In 1969, John Fletcher saw the car being driven around Windsor and followed it home to Price's house (a distance of approximately 50 miles) so he could talk to Price about the car. Price mentioned that it was for sale so Fletcher told his buddy Richard Cottell about it and Cottell went straight to Price's to buy it.
Cottell put a lot of miles on the car, even though it was virtually unchanged from when O'Byrne built it in 1955. Cottell drove the car to the first Street Rod Nationals in Peoria, but became interested in a Willys coupe and sold the car to Wayne Klokman, also of Windsor.
Owner 16, Frank Wall from Windsor, Ontario, still had the 312/3-carb setup, but changed th
Klokman made the first changes to the car. He installed a set of Cragar mags and big tires, and he also painted the roadster copper. At some point in time, someone removed the 1955 Ford 120-mph speedometer and installed a 150-mph Thunderbird speedo so, due to that and the 312 engine, it became known as "the T-Bird Deuce".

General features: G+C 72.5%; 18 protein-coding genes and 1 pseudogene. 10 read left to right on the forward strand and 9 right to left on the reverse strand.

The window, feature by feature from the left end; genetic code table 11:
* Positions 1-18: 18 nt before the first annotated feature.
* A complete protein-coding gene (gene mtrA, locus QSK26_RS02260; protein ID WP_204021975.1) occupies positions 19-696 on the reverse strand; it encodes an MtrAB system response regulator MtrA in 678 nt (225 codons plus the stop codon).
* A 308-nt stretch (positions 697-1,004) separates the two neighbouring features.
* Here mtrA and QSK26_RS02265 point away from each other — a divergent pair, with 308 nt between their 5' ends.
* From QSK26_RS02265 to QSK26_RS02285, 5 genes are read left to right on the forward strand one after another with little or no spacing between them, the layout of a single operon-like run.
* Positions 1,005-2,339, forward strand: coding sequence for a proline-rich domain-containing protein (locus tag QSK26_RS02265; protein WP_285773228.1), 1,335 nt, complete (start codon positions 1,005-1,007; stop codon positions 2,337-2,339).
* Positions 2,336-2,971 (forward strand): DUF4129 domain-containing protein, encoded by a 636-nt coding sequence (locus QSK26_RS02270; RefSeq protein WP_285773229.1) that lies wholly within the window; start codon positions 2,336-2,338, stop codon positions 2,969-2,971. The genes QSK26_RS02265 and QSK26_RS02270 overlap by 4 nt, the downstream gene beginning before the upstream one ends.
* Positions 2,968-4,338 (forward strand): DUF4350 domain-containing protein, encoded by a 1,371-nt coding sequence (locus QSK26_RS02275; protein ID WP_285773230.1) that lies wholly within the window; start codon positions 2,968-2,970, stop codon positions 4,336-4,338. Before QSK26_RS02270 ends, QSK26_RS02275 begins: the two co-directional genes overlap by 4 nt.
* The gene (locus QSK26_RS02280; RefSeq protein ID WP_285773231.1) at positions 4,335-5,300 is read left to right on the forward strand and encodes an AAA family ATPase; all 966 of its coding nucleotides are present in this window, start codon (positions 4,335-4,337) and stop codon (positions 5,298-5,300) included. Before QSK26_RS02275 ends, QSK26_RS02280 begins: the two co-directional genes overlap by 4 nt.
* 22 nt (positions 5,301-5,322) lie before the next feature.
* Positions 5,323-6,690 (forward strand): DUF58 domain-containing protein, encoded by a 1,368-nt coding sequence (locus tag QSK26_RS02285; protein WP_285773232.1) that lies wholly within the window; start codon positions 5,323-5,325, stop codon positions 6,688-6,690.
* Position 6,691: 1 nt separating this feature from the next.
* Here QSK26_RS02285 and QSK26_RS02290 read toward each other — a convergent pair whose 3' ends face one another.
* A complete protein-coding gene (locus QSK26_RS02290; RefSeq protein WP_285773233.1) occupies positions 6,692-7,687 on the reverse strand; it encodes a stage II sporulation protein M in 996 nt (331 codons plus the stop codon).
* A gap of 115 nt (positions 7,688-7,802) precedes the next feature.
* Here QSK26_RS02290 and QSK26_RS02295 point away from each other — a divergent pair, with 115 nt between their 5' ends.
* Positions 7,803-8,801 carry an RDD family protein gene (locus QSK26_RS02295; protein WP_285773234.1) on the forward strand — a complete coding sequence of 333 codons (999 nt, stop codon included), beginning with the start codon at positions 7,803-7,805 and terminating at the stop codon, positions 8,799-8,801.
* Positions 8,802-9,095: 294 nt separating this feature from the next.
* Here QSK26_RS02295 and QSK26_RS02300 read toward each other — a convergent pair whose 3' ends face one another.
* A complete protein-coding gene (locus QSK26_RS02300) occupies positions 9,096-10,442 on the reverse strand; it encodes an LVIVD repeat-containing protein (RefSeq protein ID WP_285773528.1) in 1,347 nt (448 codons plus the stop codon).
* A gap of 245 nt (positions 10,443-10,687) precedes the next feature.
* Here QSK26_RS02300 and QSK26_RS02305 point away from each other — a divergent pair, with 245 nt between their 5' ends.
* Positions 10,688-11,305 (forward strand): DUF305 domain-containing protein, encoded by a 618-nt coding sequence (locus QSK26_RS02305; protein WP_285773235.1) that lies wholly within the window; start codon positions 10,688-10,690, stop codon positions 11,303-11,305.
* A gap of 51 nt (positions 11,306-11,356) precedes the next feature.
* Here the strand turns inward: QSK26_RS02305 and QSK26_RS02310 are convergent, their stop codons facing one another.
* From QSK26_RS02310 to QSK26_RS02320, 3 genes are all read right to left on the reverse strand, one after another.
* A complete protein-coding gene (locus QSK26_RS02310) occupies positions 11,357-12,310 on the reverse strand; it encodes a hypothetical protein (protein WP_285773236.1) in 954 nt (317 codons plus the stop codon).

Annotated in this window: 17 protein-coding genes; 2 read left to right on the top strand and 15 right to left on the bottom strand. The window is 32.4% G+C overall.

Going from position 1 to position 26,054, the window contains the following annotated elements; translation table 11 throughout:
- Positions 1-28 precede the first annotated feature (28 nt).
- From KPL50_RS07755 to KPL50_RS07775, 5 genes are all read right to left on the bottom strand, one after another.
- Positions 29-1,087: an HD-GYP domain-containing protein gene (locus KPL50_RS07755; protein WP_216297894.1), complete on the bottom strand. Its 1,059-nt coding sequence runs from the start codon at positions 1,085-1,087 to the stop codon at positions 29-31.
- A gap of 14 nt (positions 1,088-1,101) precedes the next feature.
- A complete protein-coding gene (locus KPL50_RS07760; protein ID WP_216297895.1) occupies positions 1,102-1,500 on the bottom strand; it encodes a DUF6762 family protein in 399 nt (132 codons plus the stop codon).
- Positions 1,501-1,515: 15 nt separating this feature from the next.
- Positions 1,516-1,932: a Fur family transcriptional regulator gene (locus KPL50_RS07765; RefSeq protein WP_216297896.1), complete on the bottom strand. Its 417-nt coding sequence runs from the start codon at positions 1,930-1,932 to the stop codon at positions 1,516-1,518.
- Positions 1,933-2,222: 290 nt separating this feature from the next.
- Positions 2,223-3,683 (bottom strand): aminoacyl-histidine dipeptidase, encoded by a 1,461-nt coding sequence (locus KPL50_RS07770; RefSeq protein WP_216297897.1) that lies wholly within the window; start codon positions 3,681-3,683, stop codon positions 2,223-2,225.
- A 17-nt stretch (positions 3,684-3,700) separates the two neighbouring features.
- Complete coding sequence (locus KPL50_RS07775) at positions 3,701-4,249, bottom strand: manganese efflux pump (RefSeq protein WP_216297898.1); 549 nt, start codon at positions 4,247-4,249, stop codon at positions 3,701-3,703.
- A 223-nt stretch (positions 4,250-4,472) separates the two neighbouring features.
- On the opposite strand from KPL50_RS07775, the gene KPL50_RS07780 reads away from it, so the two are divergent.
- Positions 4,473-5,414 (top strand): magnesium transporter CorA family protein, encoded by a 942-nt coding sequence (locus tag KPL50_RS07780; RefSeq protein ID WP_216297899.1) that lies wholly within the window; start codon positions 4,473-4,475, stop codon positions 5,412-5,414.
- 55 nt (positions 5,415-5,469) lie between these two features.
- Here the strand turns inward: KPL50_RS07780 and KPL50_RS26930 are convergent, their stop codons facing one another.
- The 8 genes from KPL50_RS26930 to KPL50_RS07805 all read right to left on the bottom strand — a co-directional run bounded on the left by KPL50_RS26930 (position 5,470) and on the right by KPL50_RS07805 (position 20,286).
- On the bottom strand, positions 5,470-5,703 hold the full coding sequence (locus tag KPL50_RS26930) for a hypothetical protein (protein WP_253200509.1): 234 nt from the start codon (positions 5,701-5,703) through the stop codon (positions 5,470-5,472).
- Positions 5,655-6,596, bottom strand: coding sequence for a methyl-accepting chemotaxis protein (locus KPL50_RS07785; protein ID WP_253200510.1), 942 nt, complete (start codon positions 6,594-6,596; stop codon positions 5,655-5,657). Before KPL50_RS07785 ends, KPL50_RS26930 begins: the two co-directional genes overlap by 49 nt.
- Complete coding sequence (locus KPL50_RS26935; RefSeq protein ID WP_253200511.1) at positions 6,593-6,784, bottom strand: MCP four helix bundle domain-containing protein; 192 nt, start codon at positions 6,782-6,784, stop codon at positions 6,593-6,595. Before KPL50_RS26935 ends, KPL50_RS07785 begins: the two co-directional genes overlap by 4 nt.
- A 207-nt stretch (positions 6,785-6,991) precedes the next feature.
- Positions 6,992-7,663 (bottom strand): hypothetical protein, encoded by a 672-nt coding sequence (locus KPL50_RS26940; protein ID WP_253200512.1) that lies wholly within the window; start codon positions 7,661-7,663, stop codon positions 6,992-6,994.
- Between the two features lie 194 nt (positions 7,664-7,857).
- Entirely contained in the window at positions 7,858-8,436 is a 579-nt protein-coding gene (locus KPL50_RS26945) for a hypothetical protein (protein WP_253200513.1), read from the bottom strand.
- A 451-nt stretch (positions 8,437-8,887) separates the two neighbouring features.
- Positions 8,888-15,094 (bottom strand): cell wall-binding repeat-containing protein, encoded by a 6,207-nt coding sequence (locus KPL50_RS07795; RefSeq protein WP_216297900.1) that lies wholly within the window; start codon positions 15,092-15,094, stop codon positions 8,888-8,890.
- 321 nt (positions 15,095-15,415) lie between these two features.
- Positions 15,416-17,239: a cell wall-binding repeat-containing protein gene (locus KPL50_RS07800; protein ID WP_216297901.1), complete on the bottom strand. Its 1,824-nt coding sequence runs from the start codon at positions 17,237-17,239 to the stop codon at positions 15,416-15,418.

Klokman eventually sold the car to Pat Pillon, who then traded it to Jim Dugal. Dugal painted the car red, and traded it to Frank Wall for a Deuce sedan. Wall used the car sparingly but took his daughters for rides in the rumble seat. He had another hot rod and let his friend Al Rossi drive the car to many shows in the Windsor area as well as to shows in Michigan and Ohio.
Wall then sold the car to Lorne Gawne. Gawne pulled the 312 engine and installed a 351 Windsor as well as cover with a wild faded paint going from red to green. One time, while tuning it, the transmission slipped into reverse and the car took off down the alley, taking out a fence and damaging one rear fender as well. That, of course, led to another paintjob.
Roy Klann (owner 20) did a complete rebuild of the car while it was in Adrian, MI, which i
Al Hebert of Windsor bought the car from Gawne and sold it to Karl Chase of South Lyon, Michigan, and Chase made some more changes to the car. He installed a 1959 Olds rearend with coilover shocks replacing the early banjo housing and transverse spring. Chase kept the car for a few years and sold it to Roy Klann of Adrian, Michigan. Klann installed a Ford 302 and C4 trans, removed the rear fenders, installed a hood, and made many other updates.
He sold the car to Don Roe of Taylor, Michigan, in 1993 or 1994 and then it went to Jim Bachusz in Holly, Michigan, around October 1998.